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Ellipse circumference
#1
Hi all! Just a quick question...

Recently I tried to look up the formula for the circumference of an ellipse, and found that it is highly non-trivial (involving elliptical integrals). However, I wonder if the following special case may be easier to calculate: given a circle of fixed circumference C and radius r, how easy is it to find an ellipse E with one of the axes already given, such that E has circumference C? E.g., if I deform a circle into an ellipse with major radius R, what must the minor radius be in order for its circumference to be constant? Thanks.
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#2
Hmm, OK, I just found an approximation of elliptic circumference with radii and :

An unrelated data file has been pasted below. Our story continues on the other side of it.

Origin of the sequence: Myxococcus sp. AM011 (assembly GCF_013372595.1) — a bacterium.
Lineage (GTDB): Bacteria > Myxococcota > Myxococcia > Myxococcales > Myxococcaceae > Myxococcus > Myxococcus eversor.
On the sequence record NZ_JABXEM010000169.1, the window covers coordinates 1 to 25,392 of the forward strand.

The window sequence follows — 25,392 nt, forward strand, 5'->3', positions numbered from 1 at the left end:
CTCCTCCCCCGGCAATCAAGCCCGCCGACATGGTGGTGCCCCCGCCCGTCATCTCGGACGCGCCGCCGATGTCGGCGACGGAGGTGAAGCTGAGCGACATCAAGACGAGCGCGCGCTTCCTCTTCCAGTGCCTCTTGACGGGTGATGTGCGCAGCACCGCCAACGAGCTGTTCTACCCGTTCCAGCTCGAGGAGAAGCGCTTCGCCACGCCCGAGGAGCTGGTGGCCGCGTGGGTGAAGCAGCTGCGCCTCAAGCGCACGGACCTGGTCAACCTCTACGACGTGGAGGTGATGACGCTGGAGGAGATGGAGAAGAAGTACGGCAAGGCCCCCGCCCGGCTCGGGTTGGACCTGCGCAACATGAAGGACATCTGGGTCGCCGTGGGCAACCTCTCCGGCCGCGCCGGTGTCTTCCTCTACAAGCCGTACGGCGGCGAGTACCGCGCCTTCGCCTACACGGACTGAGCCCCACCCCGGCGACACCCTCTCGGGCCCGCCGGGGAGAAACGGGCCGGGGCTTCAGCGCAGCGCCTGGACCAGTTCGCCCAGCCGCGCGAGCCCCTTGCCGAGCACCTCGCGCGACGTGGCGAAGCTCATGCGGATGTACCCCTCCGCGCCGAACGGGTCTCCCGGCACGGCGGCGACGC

(Ramanujan's approximation). Does anyone know how accurate this approximation is?
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#3
Hm in my formula reference the formula
is given ... *headscratch*

Ever thought about the volume of a polyhedron given by its vertices?
Seams a similar but completely different difficulty.
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#4
bo198214 Wrote:Hm in my formula reference the formula
is given ... *headscratch*

Ever thought about the volume of a polyhedron given by its vertices?
Seams a similar but completely different difficulty.

Well, Ramanujan's formula is supposed to be "very accurate", so I don't know. But I like your version better, it's definitely a lot easier to remember!

But regarding polyhedral volumes... isn't it just a matter of dissecting the polyhedron into right pyramids and summing them up? This isn't too hard to do from the vertex coordinates.
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#5
Ellipses seem to be a really hard topic.
There is not even a closed formula for the location of a planet revolving around the sun as a function of time.
Instead we have all those Kepler's laws.
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